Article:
An alleged ‘compromise’ on the contentious political matter faced a significant setback in Virginia, as the state Senate remained under Democratic control while the House was flipped.
Virginia Governor Glenn Youngkin devised a strategy to shield his Republican counterparts from the electoral consequences faced by anti-abortion GOP candidates following the Supreme Court’s decision to eliminate the guaranteed right to an abortion.
His proposal, deemed a “compromise,” entailed a 15-week ban on abortion. Youngkin aimed to marginalize “extremist” Democrats and consolidate complete control for Republicans in Virginia’s government.
The results proved to be a significant failure, as the Democrats maintained their hold on the state Senate and managed to gain control of the Virginia House of Delegates, as projected by the Associated Press in the early hours of Wednesday.
Despite the substantial and costly efforts by the Republicans, led by Youngkin, to encourage early voting and the implementation of new state legislative district boundaries that made certain districts notably more challenging for specific Democratic candidates, the Democrats managed to secure narrow majorities in both chambers of the state legislature.
As of Wednesday morning, with some votes yet to be counted, the Democrats had secured at least 21 out of 40 seats in the state Senate and 51 out of 100 seats in the House of Delegates, according to the latest posted results.
These victories signify that Virginia will continue to be the last Southern state where abortion remains legal.
Furthermore, they underscore the ongoing struggle for Republicans to manage the electoral repercussions of a Supreme Court decision they had vigorously pursued for decades.
Mini Timmaraju, president of Reproductive Freedom for All, articulated in a statement following the Democrats’ acquisition of control over both chambers of Virginia’s state government, “The GOP consistently deceived the public.
They marketed their plan to prohibit abortion in Virginia as a measure to uphold the state’s abortion legality, presenting it as merely a ‘restriction.’
However, tonight, Virginians made clear their stance to the GOP and Glenn Youngkin: We reject abortion bans and leave leaders who endorse them.”
Marjorie Dannenfelser, president of SBA Pro-Life America, emphasized that the Virginia election results should serve as a warning for the GOP as they approach 2024.
According to her, while GOP candidates united to protect infants from late-term abortions starting at 15 weeks, they inadvertently allowed Democrats to take control of the abortion discussion on the media, leading to voter confusion.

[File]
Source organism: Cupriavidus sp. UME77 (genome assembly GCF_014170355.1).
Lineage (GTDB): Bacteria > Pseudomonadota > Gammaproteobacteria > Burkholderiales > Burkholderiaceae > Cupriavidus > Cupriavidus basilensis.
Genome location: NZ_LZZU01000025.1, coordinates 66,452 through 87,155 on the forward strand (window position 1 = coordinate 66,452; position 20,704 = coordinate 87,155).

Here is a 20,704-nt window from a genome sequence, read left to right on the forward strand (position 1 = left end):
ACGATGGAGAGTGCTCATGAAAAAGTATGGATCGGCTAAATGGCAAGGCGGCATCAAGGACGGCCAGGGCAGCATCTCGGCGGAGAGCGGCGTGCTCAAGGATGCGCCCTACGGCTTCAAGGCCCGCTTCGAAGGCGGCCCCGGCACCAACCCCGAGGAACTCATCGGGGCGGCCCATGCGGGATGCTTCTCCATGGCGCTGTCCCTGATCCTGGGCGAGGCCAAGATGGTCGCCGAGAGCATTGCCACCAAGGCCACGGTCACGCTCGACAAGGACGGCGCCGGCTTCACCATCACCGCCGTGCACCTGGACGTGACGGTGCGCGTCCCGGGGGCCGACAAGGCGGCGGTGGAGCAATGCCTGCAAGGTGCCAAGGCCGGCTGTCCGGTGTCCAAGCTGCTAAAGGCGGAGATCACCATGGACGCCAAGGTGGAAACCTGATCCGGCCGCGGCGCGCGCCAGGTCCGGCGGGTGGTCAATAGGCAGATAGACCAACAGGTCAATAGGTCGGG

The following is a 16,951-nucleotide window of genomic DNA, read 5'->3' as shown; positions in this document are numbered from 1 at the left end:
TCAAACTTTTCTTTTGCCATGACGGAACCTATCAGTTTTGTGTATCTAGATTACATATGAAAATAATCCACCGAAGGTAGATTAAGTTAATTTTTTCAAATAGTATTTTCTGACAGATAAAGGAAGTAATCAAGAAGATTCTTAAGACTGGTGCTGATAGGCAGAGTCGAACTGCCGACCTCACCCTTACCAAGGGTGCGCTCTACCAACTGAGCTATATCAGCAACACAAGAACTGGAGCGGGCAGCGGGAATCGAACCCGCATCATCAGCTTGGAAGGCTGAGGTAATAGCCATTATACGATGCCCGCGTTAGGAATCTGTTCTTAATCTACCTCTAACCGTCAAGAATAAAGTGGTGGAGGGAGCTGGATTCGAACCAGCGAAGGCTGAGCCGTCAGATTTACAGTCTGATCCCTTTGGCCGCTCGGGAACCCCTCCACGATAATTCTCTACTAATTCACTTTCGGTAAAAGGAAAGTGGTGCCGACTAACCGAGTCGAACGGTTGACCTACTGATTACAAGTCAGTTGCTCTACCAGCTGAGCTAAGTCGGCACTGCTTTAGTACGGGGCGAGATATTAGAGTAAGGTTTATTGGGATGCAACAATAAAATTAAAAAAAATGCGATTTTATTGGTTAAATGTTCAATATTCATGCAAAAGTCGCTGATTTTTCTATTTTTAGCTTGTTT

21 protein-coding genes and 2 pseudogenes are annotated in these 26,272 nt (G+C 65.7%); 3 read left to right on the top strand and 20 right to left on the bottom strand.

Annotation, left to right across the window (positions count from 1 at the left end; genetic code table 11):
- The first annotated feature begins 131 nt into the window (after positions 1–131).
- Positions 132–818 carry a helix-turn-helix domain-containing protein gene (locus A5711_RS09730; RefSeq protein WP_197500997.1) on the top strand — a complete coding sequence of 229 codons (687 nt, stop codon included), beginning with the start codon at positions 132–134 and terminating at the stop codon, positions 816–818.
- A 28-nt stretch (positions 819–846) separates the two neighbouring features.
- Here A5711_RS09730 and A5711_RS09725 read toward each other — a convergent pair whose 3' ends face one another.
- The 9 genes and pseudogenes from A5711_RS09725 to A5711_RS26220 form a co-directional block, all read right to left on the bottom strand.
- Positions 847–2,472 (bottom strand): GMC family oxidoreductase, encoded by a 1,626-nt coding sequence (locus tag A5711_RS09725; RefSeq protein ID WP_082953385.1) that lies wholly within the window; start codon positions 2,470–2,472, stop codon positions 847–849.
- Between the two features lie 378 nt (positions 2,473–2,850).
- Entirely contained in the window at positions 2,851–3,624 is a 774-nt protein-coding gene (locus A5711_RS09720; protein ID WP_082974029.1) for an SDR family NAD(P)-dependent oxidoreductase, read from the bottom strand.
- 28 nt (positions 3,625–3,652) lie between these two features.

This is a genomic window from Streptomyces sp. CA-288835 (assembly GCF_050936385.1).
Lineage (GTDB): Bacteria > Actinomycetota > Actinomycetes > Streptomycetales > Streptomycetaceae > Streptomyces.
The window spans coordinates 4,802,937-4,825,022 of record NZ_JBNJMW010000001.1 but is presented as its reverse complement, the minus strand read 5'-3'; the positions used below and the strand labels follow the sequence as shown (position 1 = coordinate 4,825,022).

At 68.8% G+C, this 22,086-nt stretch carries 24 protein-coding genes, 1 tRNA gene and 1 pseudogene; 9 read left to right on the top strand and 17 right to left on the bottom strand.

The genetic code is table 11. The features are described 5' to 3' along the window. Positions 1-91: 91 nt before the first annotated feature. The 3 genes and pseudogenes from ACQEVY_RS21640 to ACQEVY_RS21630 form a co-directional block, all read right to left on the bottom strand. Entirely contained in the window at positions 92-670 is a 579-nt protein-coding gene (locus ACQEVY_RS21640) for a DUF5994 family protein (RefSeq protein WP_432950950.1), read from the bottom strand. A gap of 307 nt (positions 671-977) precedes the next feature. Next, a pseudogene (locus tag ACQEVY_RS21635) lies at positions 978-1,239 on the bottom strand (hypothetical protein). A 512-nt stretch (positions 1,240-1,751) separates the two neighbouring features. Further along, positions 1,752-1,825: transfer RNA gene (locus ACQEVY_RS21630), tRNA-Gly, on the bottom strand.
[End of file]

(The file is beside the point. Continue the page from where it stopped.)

Dannenfelser stressed that the outcome of the recent night’s elections demonstrates that this approach is not a winning strategy for the GOP.
Despite the reversal of Roe v. Wade more than a year ago, abortion continued to be a significant factor in recent elections, particularly noteworthy in an off-year election that lacked the presence of regular federal offices on the ballot, which would typically influence voter turnout.
In Ohio, a significant majority of voters sanctioned a state constitutional amendment that secures reproductive rights, encompassing the right to an abortion until the point of “viability,” typically understood to be around 22-24 weeks.
Moreover, the amendment allows for an abortion beyond this point if the life or health of the pregnant individual is at risk.
Over in Pennsylvania, Democratic Judge Daniel McCaffery secured a position on the Pennsylvania state Supreme Court, with the topic of abortion rights at the forefront of the election. With his victory, Democrats will hold a 5-2 majority on the state’s highest court.
Meanwhile, in Kentucky, Democratic Governor Andy Beshear effortlessly clinched re-election in the staunchly conservative state, leveraging his opponent, Republican Daniel Cameron, as an excessively anti-abortion candidate throughout the campaign.
Despite later adjusting his stance to allow abortion in cases of rape or incest, this shift failed to sway voters.
Tom Bonier, the senior adviser for the elections data company TargetSmart, underscored the impact of abortion rights on the recent election outcomes.
He noted that in 2022, abortion rights had the most pronounced effect when directly featured on the ballot, as opposed to when linked to candidate races. However, this dynamic has now changed, as voters established a direct connection between voting for GOP candidates and the potential enforcement of abortion bans.
Glenn Youngkin, widely speculated to harbor presidential ambitions, attempted to navigate the contentious issue of abortion delicately.
Initially positioning himself as “pro-life,” he eventually settled on advocating for a prohibition on abortion after 15 weeks, with exceptions beyond that point, presenting it as a model for Republican candidates nationwide.
“I believe this is a moment for Virginians to unite to pursue common sense. This unity paves the way for us to address truly significant issues,” remarked Youngkin during his appearance on ABC’s “This Week” mere days before the election.
However, this strategy failed to resonate with Virginia voters, raising doubts about whether such “compromises” would benefit Republicans in the crucial 2024 elections.
It also deflates the political momentum of Youngkin, who had been seen as a potential presidential candidate since securing the governorship in the swing state of Virginia in 2021.
Dave Rexrode, a senior advisor to Youngkin, commented that the campaign was “continuously monitoring a couple of key races and will comprehensively evaluate the situation as the results slowly come in.”
Rexrode added on social media, “We had anticipated a more robust outcome tonight but remain proud of the hard work all of our candidates have invested in these fiercely contested districts.”